From email to Mr. Abate:
I read with interest your article in the SF Chronicle regarding Ken Hamidi and his dispute with Intel. My perception was that you have some more than passing familiarity with the particulars of Hamidi’s case, and lean toward sympathy with him in his dispute with the chip giant. I am not familiar with any of the information about his termination, though I don’t think it relevant to the spam issue.
Your article focused specifically on Intel’s attempts to prevent Hamidi from spamming Intel’s employees, using Intel’s own email system. You have portrayed it as a vaguely moralistic, First-Amendment sort of thing. I think it’s just a spammer doing what spammers do. Whether or not the content of his spam is legitimate, or his firing from Intel was legitimate, or a host of other questions about his motives or situation, are simply not relevant to whether spam is OK. It’s not. Ever.
You see, principles exist outside of specific instances. That is, whether it’s poor Hamidi (little David) against rich Intel (big, bad Goliath), or Hamidi (little David) against Joe Blow (another little David), the principle involved in spamming, as a practice, is the same – theft of service.
The key to the whole issue is right there in your article. I quote:
“Ken Hamidi, who’s lost his home paying legal bills to fight Intel, could never have afforded the $6,000 cost of dropping 30,000 postcards in the mail.”
Right. So he chose a medium whose delivery *Intel* was required to pay for, against their will. That’s the key to spam. Unless what he said was libelous, and thus actionable under normal law, Intel would have no recourse if he was sending postcards, because *he paid for delivery himself*. But just because he can’t afford (or won’t) to send postcards to all of Intel’s employees does NOT constitute a justification for him to use someone else’s property (Intel’s email systems and software) to deliver his message to all their employees.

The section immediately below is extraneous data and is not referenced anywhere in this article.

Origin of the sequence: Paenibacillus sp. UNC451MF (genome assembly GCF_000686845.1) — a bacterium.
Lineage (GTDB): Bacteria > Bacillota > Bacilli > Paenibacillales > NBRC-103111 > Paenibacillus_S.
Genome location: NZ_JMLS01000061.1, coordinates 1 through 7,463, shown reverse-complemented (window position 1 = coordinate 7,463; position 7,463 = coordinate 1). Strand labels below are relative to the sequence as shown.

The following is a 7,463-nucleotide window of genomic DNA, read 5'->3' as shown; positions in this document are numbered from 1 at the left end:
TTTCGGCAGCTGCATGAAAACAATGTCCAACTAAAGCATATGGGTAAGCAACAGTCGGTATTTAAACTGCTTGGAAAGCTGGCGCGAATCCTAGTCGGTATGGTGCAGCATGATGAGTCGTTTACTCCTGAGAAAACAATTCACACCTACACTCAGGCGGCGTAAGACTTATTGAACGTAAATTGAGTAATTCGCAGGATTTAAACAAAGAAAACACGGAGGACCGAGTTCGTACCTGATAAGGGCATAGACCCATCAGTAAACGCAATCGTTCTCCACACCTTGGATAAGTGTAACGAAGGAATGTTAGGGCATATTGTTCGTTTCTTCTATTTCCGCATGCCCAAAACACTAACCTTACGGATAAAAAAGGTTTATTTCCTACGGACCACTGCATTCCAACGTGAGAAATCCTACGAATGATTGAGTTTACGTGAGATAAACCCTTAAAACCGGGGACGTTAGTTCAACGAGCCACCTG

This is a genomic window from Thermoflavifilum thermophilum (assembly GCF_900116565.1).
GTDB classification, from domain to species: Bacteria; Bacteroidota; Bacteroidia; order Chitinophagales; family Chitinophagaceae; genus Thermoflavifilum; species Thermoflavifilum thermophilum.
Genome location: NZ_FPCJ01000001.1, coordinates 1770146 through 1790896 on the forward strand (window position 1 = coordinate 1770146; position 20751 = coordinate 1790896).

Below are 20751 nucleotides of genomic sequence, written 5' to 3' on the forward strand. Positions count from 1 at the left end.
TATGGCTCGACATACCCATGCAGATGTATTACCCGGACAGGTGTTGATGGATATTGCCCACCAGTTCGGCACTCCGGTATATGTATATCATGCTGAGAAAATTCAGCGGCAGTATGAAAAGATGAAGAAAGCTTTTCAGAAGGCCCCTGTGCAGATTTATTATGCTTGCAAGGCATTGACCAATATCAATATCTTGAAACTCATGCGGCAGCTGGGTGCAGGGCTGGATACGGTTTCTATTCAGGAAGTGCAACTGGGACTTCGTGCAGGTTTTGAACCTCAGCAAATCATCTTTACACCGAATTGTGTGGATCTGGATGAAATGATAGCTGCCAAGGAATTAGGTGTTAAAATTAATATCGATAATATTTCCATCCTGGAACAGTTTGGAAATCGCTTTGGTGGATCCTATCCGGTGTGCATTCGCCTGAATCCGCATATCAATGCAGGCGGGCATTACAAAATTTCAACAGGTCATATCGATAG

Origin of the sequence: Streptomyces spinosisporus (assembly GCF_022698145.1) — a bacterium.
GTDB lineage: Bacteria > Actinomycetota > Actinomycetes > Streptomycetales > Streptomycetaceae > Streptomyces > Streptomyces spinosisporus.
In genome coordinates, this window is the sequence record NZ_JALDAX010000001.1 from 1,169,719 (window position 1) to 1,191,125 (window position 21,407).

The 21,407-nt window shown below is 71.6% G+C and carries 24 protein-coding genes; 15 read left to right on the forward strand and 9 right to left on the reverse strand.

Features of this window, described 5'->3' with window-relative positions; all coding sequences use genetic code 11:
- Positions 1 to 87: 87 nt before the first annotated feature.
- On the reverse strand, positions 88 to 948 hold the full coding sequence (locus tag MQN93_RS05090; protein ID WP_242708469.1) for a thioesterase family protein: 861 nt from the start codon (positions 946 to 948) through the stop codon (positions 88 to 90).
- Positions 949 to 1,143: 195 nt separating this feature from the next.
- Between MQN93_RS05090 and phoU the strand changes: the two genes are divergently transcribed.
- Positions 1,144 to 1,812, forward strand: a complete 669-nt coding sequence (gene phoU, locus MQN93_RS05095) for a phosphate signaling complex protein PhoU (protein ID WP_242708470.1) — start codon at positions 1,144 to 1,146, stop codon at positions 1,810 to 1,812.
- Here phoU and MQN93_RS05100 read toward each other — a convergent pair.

And that’s the key – while the 1st Amendment guarantees his right to SAY things, it does NOT guarantee his right to “be heard” or “get his message out”. It most certainly does not require a corporation to subsidize his efforts to do so. For good or ill, that’s not what the Constitution offers.
What if it was not a disgruntled ex-employee with a potential case against Intel’s dastardly deeds. What if, instead, it was a racist child molestation fetishist who felt strongly that everyone at Intel should get to hear what he wants to do to a variety of minority children, in graphic detail, with drawings attached? There’s nothing illegal about that (presuming, of course, these were just his fantasies). His First Amendment rights guarantee his right to say it. But should Intel (or anyone else) have to allow him to use their internal messaging infrastructure to efficiently distribute it to all their employees?
For good or ill, Ken Hamidi’s inability to afford to pay to get his own message out never translates to his right to force someone else to pay for it. No matter how rich they are or how poor he is. Theft is theft, whether it’s Robin Hood or Robber Barons doing it.